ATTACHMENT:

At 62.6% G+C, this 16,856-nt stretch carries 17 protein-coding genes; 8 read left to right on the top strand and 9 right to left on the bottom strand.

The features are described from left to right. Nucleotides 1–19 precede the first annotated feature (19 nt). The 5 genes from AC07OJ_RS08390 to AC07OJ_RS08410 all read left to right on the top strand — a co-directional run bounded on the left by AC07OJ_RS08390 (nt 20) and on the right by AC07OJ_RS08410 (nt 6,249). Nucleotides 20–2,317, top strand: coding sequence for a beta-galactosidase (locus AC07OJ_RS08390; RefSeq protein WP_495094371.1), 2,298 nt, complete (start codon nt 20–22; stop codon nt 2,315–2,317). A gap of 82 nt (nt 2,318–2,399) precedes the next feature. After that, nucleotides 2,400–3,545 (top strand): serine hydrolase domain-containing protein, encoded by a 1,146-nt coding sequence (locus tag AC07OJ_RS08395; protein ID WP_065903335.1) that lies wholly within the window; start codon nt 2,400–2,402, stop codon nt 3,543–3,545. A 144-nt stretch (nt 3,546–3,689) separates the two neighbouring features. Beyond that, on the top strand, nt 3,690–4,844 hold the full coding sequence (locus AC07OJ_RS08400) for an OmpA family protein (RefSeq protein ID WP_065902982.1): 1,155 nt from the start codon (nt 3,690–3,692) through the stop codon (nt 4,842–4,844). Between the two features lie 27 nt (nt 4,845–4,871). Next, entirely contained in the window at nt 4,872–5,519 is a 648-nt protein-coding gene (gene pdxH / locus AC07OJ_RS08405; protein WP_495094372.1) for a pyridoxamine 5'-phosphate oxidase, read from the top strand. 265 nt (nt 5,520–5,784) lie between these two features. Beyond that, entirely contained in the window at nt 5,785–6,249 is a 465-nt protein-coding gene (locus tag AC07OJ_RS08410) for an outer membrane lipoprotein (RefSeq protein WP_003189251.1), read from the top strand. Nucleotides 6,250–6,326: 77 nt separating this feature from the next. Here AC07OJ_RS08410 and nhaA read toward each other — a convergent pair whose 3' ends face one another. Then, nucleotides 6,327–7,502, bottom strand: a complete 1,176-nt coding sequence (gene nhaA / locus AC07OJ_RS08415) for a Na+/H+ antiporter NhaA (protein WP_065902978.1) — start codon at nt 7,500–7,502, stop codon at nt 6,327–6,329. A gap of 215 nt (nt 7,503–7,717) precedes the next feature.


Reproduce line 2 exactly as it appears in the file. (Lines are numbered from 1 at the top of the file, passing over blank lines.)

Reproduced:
The features are described from left to right. Nucleotides 1–19 precede the first annotated feature (19 nt). The 5 genes from AC07OJ_RS08390 to AC07OJ_RS08410 all read left to right on the top strand — a co-directional run bounded on the left by AC07OJ_RS08390 (nt 20) and on the right by AC07OJ_RS08410 (nt 6,249). Nucleotides 20–2,317, top strand: coding sequence for a beta-galactosidase (locus AC07OJ_RS08390; RefSeq protein WP_495094371.1), 2,298 nt, complete (start codon nt 20–22; stop codon nt 2,315–2,317). A gap of 82 nt (nt 2,318–2,399) precedes the next feature. After that, nucleotides 2,400–3,545 (top strand): serine hydrolase domain-containing protein, encoded by a 1,146-nt coding sequence (locus tag AC07OJ_RS08395; protein ID WP_065903335.1) that lies wholly within the window; start codon nt 2,400–2,402, stop codon nt 3,543–3,545. A 144-nt stretch (nt 3,546–3,689) separates the two neighbouring features. Beyond that, on the top strand, nt 3,690–4,844 hold the full coding sequence (locus AC07OJ_RS08400) for an OmpA family protein (RefSeq protein ID WP_065902982.1): 1,155 nt from the start codon (nt 3,690–3,692) through the stop codon (nt 4,842–4,844). Between the two features lie 27 nt (nt 4,845–4,871). Next, entirely contained in the window at nt 4,872–5,519 is a 648-nt protein-coding gene (gene pdxH / locus AC07OJ_RS08405; protein WP_495094372.1) for a pyridoxamine 5'-phosphate oxidase, read from the top strand. 265 nt (nt 5,520–5,784) lie between these two features. Beyond that, entirely contained in the window at nt 5,785–6,249 is a 465-nt protein-coding gene (locus tag AC07OJ_RS08410) for an outer membrane lipoprotein (RefSeq protein WP_003189251.1), read from the top strand. Nucleotides 6,250–6,326: 77 nt separating this feature from the next. Here AC07OJ_RS08410 and nhaA read toward each other — a convergent pair whose 3' ends face one another. Then, nucleotides 6,327–7,502, bottom strand: a complete 1,176-nt coding sequence (gene nhaA / locus AC07OJ_RS08415) for a Na+/H+ antiporter NhaA (protein WP_065902978.1) — start codon at nt 7,500–7,502, stop codon at nt 6,327–6,329. A gap of 215 nt (nt 7,503–7,717) precedes the next feature.